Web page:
DCSIMG

Abolition: Liberia

While abolitionists wanted an immediate and unconditional end to slavery, the American Colonization Society (ACS) supported gradual emancipation combined with resettling freed slaves in Africa. This appealed to slave owners who feared rebellions; white farmers and laborers worried that free black labor would depress wages; religious leaders who wanted to missionize Africa; and those who believed freed slaves would never be treated fairly in America. The ACS founded the West African colony of Liberia in 1822 and resettled more than 13,000 freed American slaves there.
 

3¢ Landing of the First Colonists, Liberia, 1949

3¢ Landing of the First Colonists, Liberia, 1949
3¢ Landing of the First Colonists, Liberia, 1949

Signed by their designer, the noted illustrator Arthur Szyk, these stamps romanticize the arrival of the first African Americans at Liberia in 1821. Most of the 164 emigrants on board the ship Nautilus (visible in the background) were from North Carolina and were under eighteen years old. Within a year, 25% died from malaria.

Presbyterian Board of Foreign Missions stampless folded letter, August 5, 1846

Presbyterian Board of Foreign Missions stampless folded letter, August 5, 1846
Presbyterian Board of Foreign Missions stampless folded letter, August 5, 1846
Presbyterian Board of Foreign Missions stampless folded letter, August 5, 1846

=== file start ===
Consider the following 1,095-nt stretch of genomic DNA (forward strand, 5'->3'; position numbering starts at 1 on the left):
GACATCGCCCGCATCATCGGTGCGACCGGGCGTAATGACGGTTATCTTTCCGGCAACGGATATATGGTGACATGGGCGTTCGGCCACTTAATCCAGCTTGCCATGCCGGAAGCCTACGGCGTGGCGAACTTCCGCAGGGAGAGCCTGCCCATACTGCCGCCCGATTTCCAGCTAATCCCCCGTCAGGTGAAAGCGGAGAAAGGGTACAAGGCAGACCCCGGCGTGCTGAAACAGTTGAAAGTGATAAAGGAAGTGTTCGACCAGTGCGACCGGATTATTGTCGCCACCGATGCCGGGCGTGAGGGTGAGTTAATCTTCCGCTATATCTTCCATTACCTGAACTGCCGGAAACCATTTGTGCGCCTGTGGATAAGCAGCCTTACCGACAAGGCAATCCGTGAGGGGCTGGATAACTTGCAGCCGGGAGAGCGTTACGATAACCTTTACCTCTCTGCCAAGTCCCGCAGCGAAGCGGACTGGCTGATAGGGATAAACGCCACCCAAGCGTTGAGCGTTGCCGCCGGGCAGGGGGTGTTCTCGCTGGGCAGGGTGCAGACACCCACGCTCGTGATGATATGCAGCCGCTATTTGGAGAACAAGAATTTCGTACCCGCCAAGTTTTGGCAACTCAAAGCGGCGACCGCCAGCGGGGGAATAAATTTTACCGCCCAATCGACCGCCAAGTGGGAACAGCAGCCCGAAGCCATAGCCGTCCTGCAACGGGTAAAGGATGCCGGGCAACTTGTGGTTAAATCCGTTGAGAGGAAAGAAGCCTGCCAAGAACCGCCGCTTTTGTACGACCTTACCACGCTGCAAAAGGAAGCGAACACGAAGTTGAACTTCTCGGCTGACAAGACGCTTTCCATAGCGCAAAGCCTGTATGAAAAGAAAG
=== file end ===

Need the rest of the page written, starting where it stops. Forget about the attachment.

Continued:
Presbyterian Board of Foreign Missions stampless folded letter, August 5, 1846

They are all fond of the name of Harrison—that of their first owners in Virginia, for whom…they cherish a tender regard. For this reason they desire to retain that name. Our missionary therefore will henceforth be known as Ellis Harrison…

Reverend Charles A. Stillman, a minister in Alabama, reports in his letter that local colonizationists have purchased a slave family’s freedom for $2500 in order to send them to Liberia as missionaries.

Liberian stampless folded letter, c. 1852

Liberian stampless folded letter, c. 1852
Liberian stampless folded letter, c. 1852

The writer, James M. Priest, was born a slave in Kentucky. Freed by his owner to become a missionary in Liberia, he later served as the fledgling country’s vice president and a justice of its supreme court. His letter entered the U.S. aboard a ship that landed at Baltimore.

Liberian stampless folded letter, c. 1852
Liberian stampless folded letter, c. 1852
Liberian stampless folded letter, c. 1852
Liberian stampless folded letter, c. 1852

 

James M. Priest daguerreotype portrait by Augustus Washington, c. 1856-1860
James M. Priest daguerreotype portrait by Augustus Washington, c. 1856-1860
Courtesy Library of Congress Prints and Photographs Division
Courtesy Library of Congress Prints and Photographs Division

James M. Priest daguerreotype portrait by Augustus Washington, c. 1856-1860